Also, simulation results show that our proposed algorithm results in a better capacity achievement in comparison with other two competitive algorithms. Wang's algorithm is a well-known power allocation method. However it doesn't consider the fairness issue and the objective of its resource allocation algorithm is to maximize the total throughput. This algorithm is considered in the simulation part of this paper, just to be compared with other algorithms in terms of its fairness. Wang's algorithm consists of two steps, subcarrier and power allocation steps. In power allocation step, it proposes a sub-optimal algorithm in order to assign power to the allocated subcarriers. Therefore, capacity increase in proposed and Shaat's algorithms upon Wang's algorithm is due to the power allocation step. The power allocation in those algorithms is based on Lagrangian method, which is an optimal one, while power allocation in Wang's algorithm is a sub-optimal one. In our proposed algorithm, similar to Shaat algorithm, after subcarrier allocation to secondary users, we apply the same optimal power allocation algorithm in order to compare performances of these two subcarrier allocation algorithms. As the power allocation algorithms in the proposed algorithm and Shaat's algorithm are the same, it is clear that the capacity increase of the proposed algorithm in comparison with Shaat's algorithm, comes from the subcarrier allocation step. This subcarrier allocation was proposed based on interference thresholds on primary band and the idea of considering the maximum number of interfering subcarriers on primary user band. For the rest of the results, the optimal solution of the problem 1 (PI) will not be simulated due to the high computational complexity, especially when the number of subcarriers and secondary users are increased.

In Fig. 9, as it could be seen, power allocation in FBMC has higher achieved capacity than OFDM in higher transmitted powers. Also, simulation results show that our proposed power allocation algorithm results in a better capacity achievement in comparison with other two competitive algorithms.


In Fig. 10, the fairness issue for [] = -40 dBm among secondary users of our proposed algorithm and two other algorithms are shown. We observe that the proposed algorithm has the most fairness in comparison with other algorithms, and in a statistic point of view, it has lower variance in comparison with other algorithms, among all secondary users. As it is mentioned earlier, Wang's algorithm doesn't consider fairness issue and it is clear in Fig. 10 that this algorithm has the worst fairness, compared to the other algorithms. The fairness issue in the proposed algorithm is actually considered in the step 3 of the proposed subcarrier allocation algorithm (see step. 3). In step 3 the remaining subcarriers which have the best channel gains are iteratively allocated to weak secondary users that have the least capacity. The goal in this step is to minimize the capacity variance among different secondary users. Again, the subcarrier allocations for Shaat's and our proposed algorithms are different, but the power allocation is the same. Therefore, we can see in Fig. 10 that the difference between the fairness of algorithms results from subcarrier allocation part. In order to compare the fairness criterion in several power allocation algorithms that are shown in Fig. 10, the standard deviation of the users' capacities are shown in Table 2.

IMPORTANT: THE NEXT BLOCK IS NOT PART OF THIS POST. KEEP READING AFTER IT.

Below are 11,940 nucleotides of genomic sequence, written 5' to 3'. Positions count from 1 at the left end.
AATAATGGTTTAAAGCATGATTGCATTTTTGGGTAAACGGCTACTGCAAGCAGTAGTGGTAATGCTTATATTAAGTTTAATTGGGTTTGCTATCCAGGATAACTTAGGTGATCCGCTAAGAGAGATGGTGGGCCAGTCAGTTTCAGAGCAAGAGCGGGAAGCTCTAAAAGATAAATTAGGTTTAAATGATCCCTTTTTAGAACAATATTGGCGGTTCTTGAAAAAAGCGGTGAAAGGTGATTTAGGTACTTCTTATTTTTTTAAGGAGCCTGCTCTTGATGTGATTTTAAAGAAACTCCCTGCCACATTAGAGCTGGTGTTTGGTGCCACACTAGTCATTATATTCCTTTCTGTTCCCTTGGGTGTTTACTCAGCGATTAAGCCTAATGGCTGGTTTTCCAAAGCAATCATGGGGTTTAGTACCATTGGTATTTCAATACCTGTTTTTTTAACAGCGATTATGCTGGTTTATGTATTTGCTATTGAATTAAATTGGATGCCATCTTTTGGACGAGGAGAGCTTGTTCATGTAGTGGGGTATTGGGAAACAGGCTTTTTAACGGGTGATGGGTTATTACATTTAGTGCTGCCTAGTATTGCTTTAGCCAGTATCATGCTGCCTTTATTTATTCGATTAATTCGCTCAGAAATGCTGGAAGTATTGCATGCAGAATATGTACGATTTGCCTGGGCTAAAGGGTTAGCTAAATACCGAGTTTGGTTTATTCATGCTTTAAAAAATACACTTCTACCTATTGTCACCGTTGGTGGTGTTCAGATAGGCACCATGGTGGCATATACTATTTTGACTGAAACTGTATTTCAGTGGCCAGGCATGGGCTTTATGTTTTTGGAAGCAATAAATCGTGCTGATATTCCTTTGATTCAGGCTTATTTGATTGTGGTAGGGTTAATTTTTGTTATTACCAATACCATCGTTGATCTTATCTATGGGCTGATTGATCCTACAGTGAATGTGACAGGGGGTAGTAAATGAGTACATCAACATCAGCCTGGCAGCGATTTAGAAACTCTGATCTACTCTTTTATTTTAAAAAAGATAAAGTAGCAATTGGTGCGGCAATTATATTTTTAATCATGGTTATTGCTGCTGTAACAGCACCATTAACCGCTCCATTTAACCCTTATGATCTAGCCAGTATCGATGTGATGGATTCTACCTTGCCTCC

We can see in this table that the proposed algorithm has the least standard deviation of the capacity for different secondary users, and Wang algorithm has the biggest standard deviation.

5. Conclusion

In this paper, we proposed an efficient subcarrier allocation algorithm for uplink in a single cell CR FBMC-based system and we compared it with two other algorithms (Shaat et al. [13] and Wang et al. [18]). Our proposed algorithm is separated into three steps. In the first step, we initialize and define the adjacent subcarriers to the PUs then we predefined each subcarriers power according to the interference that adjacent subcarriers induced to the primary system. In step 2, we predefined each user capacity according to the channel quality. Finally in step 3, we assigned the remaining subcarriers to users that have the lowest capacity. It was shown that our proposed algorithm outperforms other algorithms in terms of total achievable throughput and the difference of achievable data rate between all secondary users is minimized with this proposed algorithm.